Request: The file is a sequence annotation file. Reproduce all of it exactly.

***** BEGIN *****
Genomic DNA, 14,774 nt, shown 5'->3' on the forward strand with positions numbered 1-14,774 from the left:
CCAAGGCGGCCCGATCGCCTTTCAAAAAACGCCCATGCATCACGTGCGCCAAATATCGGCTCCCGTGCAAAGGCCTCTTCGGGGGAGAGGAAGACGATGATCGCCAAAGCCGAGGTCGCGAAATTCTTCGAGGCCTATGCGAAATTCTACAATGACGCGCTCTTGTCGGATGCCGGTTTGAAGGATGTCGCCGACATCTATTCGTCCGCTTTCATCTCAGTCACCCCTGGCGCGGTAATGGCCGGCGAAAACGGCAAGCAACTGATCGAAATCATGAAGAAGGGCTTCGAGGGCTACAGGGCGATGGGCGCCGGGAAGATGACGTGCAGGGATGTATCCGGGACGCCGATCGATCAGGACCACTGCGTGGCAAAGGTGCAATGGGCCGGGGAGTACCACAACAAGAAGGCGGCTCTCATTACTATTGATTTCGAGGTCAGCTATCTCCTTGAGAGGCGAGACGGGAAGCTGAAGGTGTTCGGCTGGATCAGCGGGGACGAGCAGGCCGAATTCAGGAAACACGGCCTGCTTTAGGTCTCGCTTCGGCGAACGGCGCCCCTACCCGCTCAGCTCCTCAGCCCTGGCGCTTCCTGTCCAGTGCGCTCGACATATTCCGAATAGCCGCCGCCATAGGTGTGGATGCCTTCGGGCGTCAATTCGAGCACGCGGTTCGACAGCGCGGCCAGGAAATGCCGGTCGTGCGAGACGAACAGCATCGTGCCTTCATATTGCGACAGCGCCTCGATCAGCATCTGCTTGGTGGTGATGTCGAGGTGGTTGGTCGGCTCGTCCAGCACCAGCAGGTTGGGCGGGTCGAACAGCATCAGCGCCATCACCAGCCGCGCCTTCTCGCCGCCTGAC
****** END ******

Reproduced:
Genomic DNA, 14,774 nt, shown 5'->3' on the forward strand with positions numbered 1-14,774 from the left:
CCAAGGCGGCCCGATCGCCTTTCAAAAAACGCCCATGCATCACGTGCGCCAAATATCGGCTCCCGTGCAAAGGCCTCTTCGGGGGAGAGGAAGACGATGATCGCCAAAGCCGAGGTCGCGAAATTCTTCGAGGCCTATGCGAAATTCTACAATGACGCGCTCTTGTCGGATGCCGGTTTGAAGGATGTCGCCGACATCTATTCGTCCGCTTTCATCTCAGTCACCCCTGGCGCGGTAATGGCCGGCGAAAACGGCAAGCAACTGATCGAAATCATGAAGAAGGGCTTCGAGGGCTACAGGGCGATGGGCGCCGGGAAGATGACGTGCAGGGATGTATCCGGGACGCCGATCGATCAGGACCACTGCGTGGCAAAGGTGCAATGGGCCGGGGAGTACCACAACAAGAAGGCGGCTCTCATTACTATTGATTTCGAGGTCAGCTATCTCCTTGAGAGGCGAGACGGGAAGCTGAAGGTGTTCGGCTGGATCAGCGGGGACGAGCAGGCCGAATTCAGGAAACACGGCCTGCTTTAGGTCTCGCTTCGGCGAACGGCGCCCCTACCCGCTCAGCTCCTCAGCCCTGGCGCTTCCTGTCCAGTGCGCTCGACATATTCCGAATAGCCGCCGCCATAGGTGTGGATGCCTTCGGGCGTCAATTCGAGCACGCGGTTCGACAGCGCGGCCAGGAAATGCCGGTCGTGCGAGACGAACAGCATCGTGCCTTCATATTGCGACAGCGCCTCGATCAGCATCTGCTTGGTGGTGATGTCGAGGTGGTTGGTCGGCTCGTCCAGCACCAGCAGGTTGGGCGGGTCGAACAGCATCAGCGCCATCACCAGCCGCGCCTTCTCGCCGCCTGAC